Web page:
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On Mon 11 May 2009 07:25:57p, HeyBub told us...

Yes, they probably had some rot damage. Our pressure-treated 4x4's are set in concrete and we live in the desert, so any type of wet rot would probably not happen. BTW, how do you attach a wooden fence (I'm assuming something like a stockade fence) to metal posts? Curious. Thanks...
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http://www.strongtie.com/products/connectors/PGT.asp
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On Mon 11 May 2009 08:40:00p, SteveBell told us...

Thanks, Steve!
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Wayne Boatwright wrote:

Several ways.
Our fence has holes drilled through the posts with 6" lag bolts attaching the post to the rails.
You can also get clamps that fit around the post and are screwed to the horizontal rails.
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On Tue 12 May 2009 06:23:17a, HeyBub told us...

Thank you!
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On Mon, 11 May 2009 14:18:01 -0700 (PDT), mike

Are they much thinner, or are you only thinking that? Serious quesiton. I can read your sentence either way.

What kind of fence? Rail? Picket? etc.?    
You plan to use 2x4's for rails? When were rails ever that thick? Even if they once were, thinner rails are used all over the place and they are fine.
With a rail fence, three rails will each bear as much load as the two rails would, and the load on the posts will be 50% higher.
Mook, you don't say what kind of fence you're talking about either, but if two rails warp, so will three.
I have a picket fence, and plenty of the rails are 30 years old. They look just like they did 26 year, but a bit greyer. Most are 8 feet long. They are shaped like a parenthesis on one side and straight on the other. They sell new, treated ones at Home Depot that are close enough that even I don't notice that they don't match. The new ones are treated.
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Each? Not quite - each rail in a three rail fence will only have to take 2/3 of the load on a rail in a two rail fence.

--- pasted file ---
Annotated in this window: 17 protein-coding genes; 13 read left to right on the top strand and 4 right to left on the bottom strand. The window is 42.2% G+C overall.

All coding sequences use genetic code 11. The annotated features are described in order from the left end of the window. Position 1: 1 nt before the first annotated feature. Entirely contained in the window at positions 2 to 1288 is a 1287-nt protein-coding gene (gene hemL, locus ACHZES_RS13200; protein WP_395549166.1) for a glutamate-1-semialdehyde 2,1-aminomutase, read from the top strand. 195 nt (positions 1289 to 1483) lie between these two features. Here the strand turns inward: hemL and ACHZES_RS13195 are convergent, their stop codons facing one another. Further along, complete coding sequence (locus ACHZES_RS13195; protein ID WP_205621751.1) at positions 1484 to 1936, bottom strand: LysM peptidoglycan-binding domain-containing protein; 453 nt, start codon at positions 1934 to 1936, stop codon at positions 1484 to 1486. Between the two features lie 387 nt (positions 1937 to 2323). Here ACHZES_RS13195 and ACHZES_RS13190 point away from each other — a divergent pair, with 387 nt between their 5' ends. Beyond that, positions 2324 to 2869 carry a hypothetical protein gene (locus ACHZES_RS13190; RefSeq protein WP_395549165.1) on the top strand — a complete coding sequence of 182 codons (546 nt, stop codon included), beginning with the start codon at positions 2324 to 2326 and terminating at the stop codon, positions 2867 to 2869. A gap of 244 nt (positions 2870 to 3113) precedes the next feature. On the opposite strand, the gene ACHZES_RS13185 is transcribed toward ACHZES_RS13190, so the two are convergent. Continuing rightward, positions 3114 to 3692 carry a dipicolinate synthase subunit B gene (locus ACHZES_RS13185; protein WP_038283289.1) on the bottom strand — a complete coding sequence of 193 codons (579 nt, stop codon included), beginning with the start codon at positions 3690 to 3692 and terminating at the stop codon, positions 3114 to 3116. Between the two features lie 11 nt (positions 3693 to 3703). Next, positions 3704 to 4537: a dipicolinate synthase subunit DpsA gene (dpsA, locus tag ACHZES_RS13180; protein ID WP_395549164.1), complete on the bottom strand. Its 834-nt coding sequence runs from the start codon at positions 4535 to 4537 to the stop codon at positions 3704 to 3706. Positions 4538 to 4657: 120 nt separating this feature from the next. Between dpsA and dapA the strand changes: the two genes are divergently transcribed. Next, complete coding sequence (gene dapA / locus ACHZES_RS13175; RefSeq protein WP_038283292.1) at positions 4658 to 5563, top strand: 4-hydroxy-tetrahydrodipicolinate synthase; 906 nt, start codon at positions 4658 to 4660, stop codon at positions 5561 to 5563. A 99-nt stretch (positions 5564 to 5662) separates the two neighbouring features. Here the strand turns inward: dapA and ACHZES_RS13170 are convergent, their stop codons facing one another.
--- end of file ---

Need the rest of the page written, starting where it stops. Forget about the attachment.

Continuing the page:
The only difference is the weight of the rail and the additional fasteners. Not sure where you get the load difference numbers.
R
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RicodJour wrote:

Nobody else said it, so I will- how tall is the damn fence? For a short fence, 2 rails may be fine, but for a traditional 6-foot privacy fence, we always used 3. We also usually used alternating-side pickets with an overlap, so some wind could still blow through. Plus, that way, no arguments about who gets the pretty side.
-- aem sends...
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6 foot tall privacy fence. All such fences in the area have 2 rails, and seem to be none the worse off for it. The big problems are post rotting and leaning as well as fence sag due to the 2X4 rails being placed with the short dimension vertical.
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On Mon, 11 May 2009 15:14:40 -0700 (PDT), RicodJour

A rail fence, meaning one with no pickets, just rails. I was referring to wind load, that I think someone in another post referred to, and it's the only load the rails have anyhow.

Wind. Some hurricane was mentioned.
But it's interesting that mook assumed a privacy fence, and I was thinking about a 4 foot rail fence never did give an adequate descriptin of the fence. He has to learn to ask questions well.

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I'm talking about standard privacy fence with the dogeared top.
http://images.lowes.com/product/054561/054561106084.jpg
One owed inward the other bowed outward ther other one sideways. Good lord. these look terrible just afew months after installation. Probably cheap wood.